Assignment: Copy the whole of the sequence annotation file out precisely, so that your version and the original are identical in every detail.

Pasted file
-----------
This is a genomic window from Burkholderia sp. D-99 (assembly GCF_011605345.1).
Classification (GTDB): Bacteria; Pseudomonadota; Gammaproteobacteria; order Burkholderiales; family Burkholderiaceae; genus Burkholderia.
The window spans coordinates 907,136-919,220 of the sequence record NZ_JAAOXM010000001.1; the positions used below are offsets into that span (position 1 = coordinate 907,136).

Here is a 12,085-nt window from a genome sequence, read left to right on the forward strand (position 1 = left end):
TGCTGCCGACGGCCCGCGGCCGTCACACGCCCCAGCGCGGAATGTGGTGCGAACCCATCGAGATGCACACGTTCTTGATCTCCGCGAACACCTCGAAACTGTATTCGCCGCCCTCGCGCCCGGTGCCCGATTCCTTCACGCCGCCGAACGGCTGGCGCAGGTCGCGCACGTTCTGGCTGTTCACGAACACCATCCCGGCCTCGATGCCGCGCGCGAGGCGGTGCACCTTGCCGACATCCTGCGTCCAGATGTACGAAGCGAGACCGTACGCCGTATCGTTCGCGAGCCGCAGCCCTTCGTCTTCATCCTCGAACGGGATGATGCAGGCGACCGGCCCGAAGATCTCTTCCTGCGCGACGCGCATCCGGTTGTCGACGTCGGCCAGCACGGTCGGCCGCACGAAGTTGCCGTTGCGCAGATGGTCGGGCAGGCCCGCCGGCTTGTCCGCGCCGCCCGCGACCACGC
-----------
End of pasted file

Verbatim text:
This is a genomic window from Burkholderia sp. D-99 (assembly GCF_011605345.1).
Classification (GTDB): Bacteria; Pseudomonadota; Gammaproteobacteria; order Burkholderiales; family Burkholderiaceae; genus Burkholderia.
The window spans coordinates 907,136-919,220 of the sequence record NZ_JAAOXM010000001.1; the positions used below are offsets into that span (position 1 = coordinate 907,136).

Here is a 12,085-nt window from a genome sequence, read left to right on the forward strand (position 1 = left end):
TGCTGCCGACGGCCCGCGGCCGTCACACGCCCCAGCGCGGAATGTGGTGCGAACCCATCGAGATGCACACGTTCTTGATCTCCGCGAACACCTCGAAACTGTATTCGCCGCCCTCGCGCCCGGTGCCCGATTCCTTCACGCCGCCGAACGGCTGGCGCAGGTCGCGCACGTTCTGGCTGTTCACGAACACCATCCCGGCCTCGATGCCGCGCGCGAGGCGGTGCACCTTGCCGACATCCTGCGTCCAGATGTACGAAGCGAGACCGTACGCCGTATCGTTCGCGAGCCGCAGCCCTTCGTCTTCATCCTCGAACGGGATGATGCAGGCGACCGGCCCGAAGATCTCTTCCTGCGCGACGCGCATCCGGTTGTCGACGTCGGCCAGCACGGTCGGCCGCACGAAGTTGCCGTTGCGCAGATGGTCGGGCAGGCCCGCCGGCTTGTCCGCGCCGCCCGCGACCACGC